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Public pressure against glyphosate in European countries has been intense, with nearly 1.5 million people petitioning the EU health commissioner, Vitenis Andriukaitis, for a ban on the substance, The Guardian reported.
After a vote by the Dutch parliament opposing the renewal of the glyphosate permit, the Netherlands called for an EU-wide postponement of the decision. "If there is no possibility to postpone the vote, we will vote against the proposal," said Marcel van Beusekom, a spokesman for the Netherlands Ministry of Agriculture.
The move by Sweden and the Netherlands follows Friday's announcement by French Ecology Minister Ségolène Royal that France will vote against the renewal of the glyphosate license in the EU.
Royal also added that France was not supporting the European Food Safety Authority (EASA) in its recent glyphosate safety assessment but has based its decision on the report of the World Health Organization's International Agency for Investigation. on Cancer (IARC) in 2015, where glyphosate was declared a probable human carcinogen.
Swedish Environment Minister Åsa Romson said: "We are not going to take risks with glyphosate and we do not think the analysis done so far is good enough. We are going to propose that no decision be made until analysis has been done and EFSA scientists have been more transparent in their considerations. "
Romson added: "We are raising concerns because our citizens are raising concerns. They want to feel safe and secure with food and production in our society."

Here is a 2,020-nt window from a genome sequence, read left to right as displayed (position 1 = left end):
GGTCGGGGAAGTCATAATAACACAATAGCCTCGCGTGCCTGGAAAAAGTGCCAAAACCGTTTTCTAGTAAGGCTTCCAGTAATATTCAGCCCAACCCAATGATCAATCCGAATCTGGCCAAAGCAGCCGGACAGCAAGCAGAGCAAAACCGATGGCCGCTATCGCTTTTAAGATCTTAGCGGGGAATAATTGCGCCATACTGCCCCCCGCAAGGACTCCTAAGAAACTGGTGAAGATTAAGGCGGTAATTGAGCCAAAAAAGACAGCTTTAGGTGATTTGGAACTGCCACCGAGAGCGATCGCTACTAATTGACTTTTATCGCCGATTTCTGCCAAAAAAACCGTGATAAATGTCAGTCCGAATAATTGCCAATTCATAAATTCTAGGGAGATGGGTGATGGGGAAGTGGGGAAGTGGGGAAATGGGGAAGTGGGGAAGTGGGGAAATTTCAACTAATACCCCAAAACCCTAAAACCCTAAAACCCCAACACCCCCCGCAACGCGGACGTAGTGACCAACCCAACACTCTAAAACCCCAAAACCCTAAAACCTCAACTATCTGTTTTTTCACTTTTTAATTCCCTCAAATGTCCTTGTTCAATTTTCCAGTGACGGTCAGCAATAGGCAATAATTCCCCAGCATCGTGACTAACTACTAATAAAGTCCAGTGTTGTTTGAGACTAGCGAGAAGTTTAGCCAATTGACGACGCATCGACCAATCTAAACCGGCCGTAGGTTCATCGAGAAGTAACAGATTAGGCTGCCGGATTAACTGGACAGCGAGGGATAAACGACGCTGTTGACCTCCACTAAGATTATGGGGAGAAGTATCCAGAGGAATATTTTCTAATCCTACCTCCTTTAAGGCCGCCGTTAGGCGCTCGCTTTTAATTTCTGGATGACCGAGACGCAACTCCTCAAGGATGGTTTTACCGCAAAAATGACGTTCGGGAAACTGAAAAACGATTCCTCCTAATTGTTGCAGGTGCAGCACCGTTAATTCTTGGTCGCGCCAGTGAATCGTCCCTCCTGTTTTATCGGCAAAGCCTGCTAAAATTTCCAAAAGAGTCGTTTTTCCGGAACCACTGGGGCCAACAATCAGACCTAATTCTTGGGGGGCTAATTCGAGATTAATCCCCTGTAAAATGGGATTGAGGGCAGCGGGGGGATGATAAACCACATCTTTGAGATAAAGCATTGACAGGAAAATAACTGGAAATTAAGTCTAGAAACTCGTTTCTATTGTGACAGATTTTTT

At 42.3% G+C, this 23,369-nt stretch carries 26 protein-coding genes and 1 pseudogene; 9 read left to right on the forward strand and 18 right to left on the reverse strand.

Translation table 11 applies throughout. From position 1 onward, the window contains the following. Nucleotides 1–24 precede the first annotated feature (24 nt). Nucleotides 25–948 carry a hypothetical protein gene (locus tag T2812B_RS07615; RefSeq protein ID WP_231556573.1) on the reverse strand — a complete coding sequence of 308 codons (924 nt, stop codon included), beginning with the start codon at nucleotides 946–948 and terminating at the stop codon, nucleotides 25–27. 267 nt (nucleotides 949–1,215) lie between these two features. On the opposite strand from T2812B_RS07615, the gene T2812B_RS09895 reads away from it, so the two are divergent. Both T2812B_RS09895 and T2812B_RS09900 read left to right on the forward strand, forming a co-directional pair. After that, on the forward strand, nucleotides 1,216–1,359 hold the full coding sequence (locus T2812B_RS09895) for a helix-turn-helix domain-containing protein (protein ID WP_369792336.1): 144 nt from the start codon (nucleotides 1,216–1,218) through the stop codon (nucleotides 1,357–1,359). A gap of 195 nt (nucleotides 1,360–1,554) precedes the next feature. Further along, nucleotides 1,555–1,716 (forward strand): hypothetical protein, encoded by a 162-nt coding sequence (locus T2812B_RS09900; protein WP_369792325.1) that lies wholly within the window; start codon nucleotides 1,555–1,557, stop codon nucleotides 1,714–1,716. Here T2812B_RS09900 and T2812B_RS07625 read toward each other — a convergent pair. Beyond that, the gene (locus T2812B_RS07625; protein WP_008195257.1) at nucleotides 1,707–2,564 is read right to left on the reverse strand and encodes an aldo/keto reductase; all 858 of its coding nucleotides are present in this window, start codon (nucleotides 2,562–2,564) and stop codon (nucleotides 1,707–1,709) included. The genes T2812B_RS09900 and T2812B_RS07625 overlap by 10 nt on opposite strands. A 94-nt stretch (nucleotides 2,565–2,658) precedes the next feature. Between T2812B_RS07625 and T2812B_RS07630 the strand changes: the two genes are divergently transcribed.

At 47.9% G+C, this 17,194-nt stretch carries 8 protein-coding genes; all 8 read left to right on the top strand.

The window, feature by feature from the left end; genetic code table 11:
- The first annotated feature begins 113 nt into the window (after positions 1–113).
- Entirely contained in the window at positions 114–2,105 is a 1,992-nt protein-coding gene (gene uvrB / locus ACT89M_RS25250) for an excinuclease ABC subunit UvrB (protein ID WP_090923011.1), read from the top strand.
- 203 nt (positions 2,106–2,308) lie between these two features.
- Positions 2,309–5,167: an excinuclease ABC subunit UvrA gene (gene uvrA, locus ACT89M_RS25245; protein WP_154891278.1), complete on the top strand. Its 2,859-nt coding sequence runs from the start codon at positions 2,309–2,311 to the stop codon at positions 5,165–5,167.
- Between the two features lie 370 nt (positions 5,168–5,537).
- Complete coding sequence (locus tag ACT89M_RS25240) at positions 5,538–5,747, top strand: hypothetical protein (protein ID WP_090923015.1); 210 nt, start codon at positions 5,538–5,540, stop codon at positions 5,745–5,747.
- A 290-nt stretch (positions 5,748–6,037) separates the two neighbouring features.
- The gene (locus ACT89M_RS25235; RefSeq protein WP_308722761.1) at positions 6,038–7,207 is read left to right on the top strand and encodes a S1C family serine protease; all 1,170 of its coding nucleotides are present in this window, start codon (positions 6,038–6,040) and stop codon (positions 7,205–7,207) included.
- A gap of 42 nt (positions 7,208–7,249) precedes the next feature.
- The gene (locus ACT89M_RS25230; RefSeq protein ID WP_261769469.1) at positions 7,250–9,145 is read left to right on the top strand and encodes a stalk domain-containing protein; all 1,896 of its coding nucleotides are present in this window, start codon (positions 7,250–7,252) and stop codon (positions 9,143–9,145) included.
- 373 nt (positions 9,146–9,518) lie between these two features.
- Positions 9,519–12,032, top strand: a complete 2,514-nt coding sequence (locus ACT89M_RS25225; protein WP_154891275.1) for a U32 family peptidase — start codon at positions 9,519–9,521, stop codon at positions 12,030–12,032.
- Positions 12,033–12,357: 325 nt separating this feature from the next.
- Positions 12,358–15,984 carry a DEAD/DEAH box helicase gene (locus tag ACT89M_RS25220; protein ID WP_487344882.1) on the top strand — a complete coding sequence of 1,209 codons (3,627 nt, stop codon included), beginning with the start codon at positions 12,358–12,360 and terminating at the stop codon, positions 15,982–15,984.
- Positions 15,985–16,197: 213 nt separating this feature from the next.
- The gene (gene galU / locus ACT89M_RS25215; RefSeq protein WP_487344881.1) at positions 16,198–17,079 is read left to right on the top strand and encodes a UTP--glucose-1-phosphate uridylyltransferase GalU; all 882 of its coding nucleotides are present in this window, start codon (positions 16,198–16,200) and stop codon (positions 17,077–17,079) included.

This move by France and its EU partners will reach biotech giant Monsanto and other large pesticide companies that rely on glyphosate-based herbicides for a large percentage of their global profits. Glyphosate is now the most widely and large-scale applied herbicide in the history of global chemical agriculture.
Andriukaitis for his part confirmed that member states will discuss glyphosate regulation in the coming days and also added, in a very important change in EU policy; "I am committed to working with the Member States to develop a list of adjuvants in pesticides that could pose a health risk. This is another claim that will shake the biotech industry to the core, as previously all regulators around the world have completely ignored the potential health risks of adjuvants, also known as adjuvants or non-active ingredients in pesticides.
Source: Sustainable Pulse - www.sustainablepulse.com